What is the Direction Over the Next Few Years? (your strategic plan)
1. What are the major goals for your organization over the next three years?
Think about your answers to the above questions so far. The link Strategic Analysis will also help you.

2. What do you need to do to reach those goals?
The link Setting Strategic Direction will help you.

3. What objectives do you need to reach along the way to each goal?
Who needs to be doing what and by when in order to reach each objective? The link Action Planning will help you.

4. How will you know that the organization is efficiently pursuing its goals?
The links Coordinating Activities will help you.


What Resources Will You Soon Need?
By now you should have a pretty good sense of what resources you'll soon need to get your new business running. Congratulations!

What Human Resources Will Your New Business Need?
1. What skills (and people) are needed by your organization?
Consider your answers to the above questions about how you'll carry out marketing, and financial management and personnel management. Will you get these skills by hiring, outsourcing or training?

2. Do you have a banker? Financial adviser? Tax advisor? Lawyer?
The topics Getting and Using Banker, Getting and Using a Consultant, Getting and Using a Lawyer and Getting and Using an Accountant will help you.

What Facilities and Equipment Will Your New Business Need?
1. What equipment needs will you have?
(These needs depend very much on the resources needed to develop, distribute and support your product/service.) The link Facilities Management might be helpful to you.

2. What computer equipment will you need?
The link Computers, Internet & Web will help you.

How Much Money Will You Need?
What is the Cost of Needed Resources?
1. Consider the costs to obtain the necessary skills, facilities and equipment identified from addressing the above questions.

For nonprofit entrepreneurs, the links Designing a Budget and Fundraising (Nonprofit) will help you.

For for-profit entrepreneurs, the links Designing a Budget and Fundraising (For-Profit) will help you.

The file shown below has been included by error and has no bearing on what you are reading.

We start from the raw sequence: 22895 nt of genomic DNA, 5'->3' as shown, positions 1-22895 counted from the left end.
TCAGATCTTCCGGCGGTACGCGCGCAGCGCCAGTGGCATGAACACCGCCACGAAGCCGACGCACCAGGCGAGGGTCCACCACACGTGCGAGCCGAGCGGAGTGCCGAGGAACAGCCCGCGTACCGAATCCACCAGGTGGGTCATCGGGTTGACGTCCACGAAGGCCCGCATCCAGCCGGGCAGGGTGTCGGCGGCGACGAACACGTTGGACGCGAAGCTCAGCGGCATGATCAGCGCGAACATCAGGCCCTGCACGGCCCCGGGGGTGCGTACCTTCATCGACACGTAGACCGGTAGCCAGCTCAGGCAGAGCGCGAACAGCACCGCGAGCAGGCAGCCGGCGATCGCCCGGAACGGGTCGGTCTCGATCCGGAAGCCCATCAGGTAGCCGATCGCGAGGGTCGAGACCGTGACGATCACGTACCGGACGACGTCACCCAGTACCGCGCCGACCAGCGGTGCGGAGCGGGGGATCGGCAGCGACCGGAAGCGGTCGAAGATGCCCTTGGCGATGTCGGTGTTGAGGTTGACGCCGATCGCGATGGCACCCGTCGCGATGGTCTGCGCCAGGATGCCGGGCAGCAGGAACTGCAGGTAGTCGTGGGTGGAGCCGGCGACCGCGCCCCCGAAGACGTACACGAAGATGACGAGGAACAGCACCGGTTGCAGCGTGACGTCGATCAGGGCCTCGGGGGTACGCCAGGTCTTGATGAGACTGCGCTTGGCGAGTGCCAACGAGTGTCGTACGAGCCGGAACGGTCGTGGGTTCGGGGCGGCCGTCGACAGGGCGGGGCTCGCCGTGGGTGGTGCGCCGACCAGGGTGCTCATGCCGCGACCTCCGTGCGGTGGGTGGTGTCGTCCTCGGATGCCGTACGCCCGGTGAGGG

Writing a Basic Business Plan Document, If Needed
The following link "Basics of Business Planning" provides resources to help you write a basic business plan document. If you've addressed the above questions in this manual, then you've already gone through most of the basic business planning process (Congratulations!). The "Basics of Business Planning" resources will also help you expand and fine tune the business planning you have already done.

You may not be required to develop a business plan document. Various funders (foundations, corporations, banks, etc.) require a business plan document. The document can help you immensely as means to track your plans and progress toward implementing your plans.
Basics of Business Planning


If You're Still Going to Start a New Business ...
If, at this point, you have carefully answered the above critical questions, then congratulations! You are indeed very serious about starting a new business -- and you're that much more likely to succeed! We're ready to move on.

If you're considering a for-profit business, see
Starting a for-profit business

If you're considering a nonprofit business, see
Starting a nonprofit organization


Sources of Additional Assistance for Startups
Resources for For-Profits
Resources for Nonprofits


On-Line Discussion Groups, Newsletters, etc.
There are a large number of on-line discussion groups, newsletters (e-zines), etc. in the overall areas of management, business and organization development. Participants, subscribers, etc., can get answers to their questions and learn a lot just by posing the questions to the groups, sharing insights about their experiences, etc. Join some groups and sign up for some newsletters!
References to major egroups, newsletters, etc.

In Association with Amazon.com

Used by The Management Assistance Program for Nonprofits
2233 University Avenue West, Suite 360
St. Paul, Minnesota 55114 (651) 647-1216
With permission from Carter McNamara, PhD, Copyright 1999